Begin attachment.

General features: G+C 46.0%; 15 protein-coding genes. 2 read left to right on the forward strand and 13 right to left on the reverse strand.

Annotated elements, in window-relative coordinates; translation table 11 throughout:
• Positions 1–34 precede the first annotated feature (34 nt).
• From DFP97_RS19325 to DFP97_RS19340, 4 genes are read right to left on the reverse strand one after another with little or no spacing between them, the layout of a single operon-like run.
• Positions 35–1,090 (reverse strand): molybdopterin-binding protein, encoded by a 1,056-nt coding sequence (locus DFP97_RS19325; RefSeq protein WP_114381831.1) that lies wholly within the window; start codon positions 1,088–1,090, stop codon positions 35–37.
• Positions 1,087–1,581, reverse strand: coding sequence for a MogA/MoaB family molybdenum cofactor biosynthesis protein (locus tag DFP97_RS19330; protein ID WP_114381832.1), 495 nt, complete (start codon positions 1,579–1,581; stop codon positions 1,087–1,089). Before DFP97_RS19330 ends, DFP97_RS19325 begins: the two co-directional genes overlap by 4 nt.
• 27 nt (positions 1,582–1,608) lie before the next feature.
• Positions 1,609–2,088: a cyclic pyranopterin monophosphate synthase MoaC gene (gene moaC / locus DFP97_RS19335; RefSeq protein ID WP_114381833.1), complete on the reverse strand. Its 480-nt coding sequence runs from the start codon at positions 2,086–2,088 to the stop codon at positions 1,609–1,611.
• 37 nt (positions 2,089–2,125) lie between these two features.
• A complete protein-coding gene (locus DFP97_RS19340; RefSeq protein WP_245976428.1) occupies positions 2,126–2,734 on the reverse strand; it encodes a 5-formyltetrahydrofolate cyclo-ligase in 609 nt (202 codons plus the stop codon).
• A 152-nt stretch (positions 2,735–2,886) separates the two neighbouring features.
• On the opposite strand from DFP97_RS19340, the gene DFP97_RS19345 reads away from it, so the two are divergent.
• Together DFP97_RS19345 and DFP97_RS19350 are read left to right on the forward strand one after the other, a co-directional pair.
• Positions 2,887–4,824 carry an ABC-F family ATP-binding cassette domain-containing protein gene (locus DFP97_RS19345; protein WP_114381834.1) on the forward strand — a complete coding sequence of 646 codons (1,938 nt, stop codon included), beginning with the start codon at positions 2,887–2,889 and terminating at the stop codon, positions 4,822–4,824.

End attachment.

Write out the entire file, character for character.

General features: G+C 46.0%; 15 protein-coding genes. 2 read left to right on the forward strand and 13 right to left on the reverse strand.

Annotated elements, in window-relative coordinates; translation table 11 throughout:
• Positions 1–34 precede the first annotated feature (34 nt).
• From DFP97_RS19325 to DFP97_RS19340, 4 genes are read right to left on the reverse strand one after another with little or no spacing between them, the layout of a single operon-like run.
• Positions 35–1,090 (reverse strand): molybdopterin-binding protein, encoded by a 1,056-nt coding sequence (locus DFP97_RS19325; RefSeq protein WP_114381831.1) that lies wholly within the window; start codon positions 1,088–1,090, stop codon positions 35–37.
• Positions 1,087–1,581, reverse strand: coding sequence for a MogA/MoaB family molybdenum cofactor biosynthesis protein (locus tag DFP97_RS19330; protein ID WP_114381832.1), 495 nt, complete (start codon positions 1,579–1,581; stop codon positions 1,087–1,089). Before DFP97_RS19330 ends, DFP97_RS19325 begins: the two co-directional genes overlap by 4 nt.
• 27 nt (positions 1,582–1,608) lie before the next feature.
• Positions 1,609–2,088: a cyclic pyranopterin monophosphate synthase MoaC gene (gene moaC / locus DFP97_RS19335; RefSeq protein ID WP_114381833.1), complete on the reverse strand. Its 480-nt coding sequence runs from the start codon at positions 2,086–2,088 to the stop codon at positions 1,609–1,611.
• 37 nt (positions 2,089–2,125) lie between these two features.
• A complete protein-coding gene (locus DFP97_RS19340; RefSeq protein WP_245976428.1) occupies positions 2,126–2,734 on the reverse strand; it encodes a 5-formyltetrahydrofolate cyclo-ligase in 609 nt (202 codons plus the stop codon).
• A 152-nt stretch (positions 2,735–2,886) separates the two neighbouring features.
• On the opposite strand from DFP97_RS19340, the gene DFP97_RS19345 reads away from it, so the two are divergent.
• Together DFP97_RS19345 and DFP97_RS19350 are read left to right on the forward strand one after the other, a co-directional pair.
• Positions 2,887–4,824 carry an ABC-F family ATP-binding cassette domain-containing protein gene (locus DFP97_RS19345; protein WP_114381834.1) on the forward strand — a complete coding sequence of 646 codons (1,938 nt, stop codon included), beginning with the start codon at positions 2,887–2,889 and terminating at the stop codon, positions 4,822–4,824.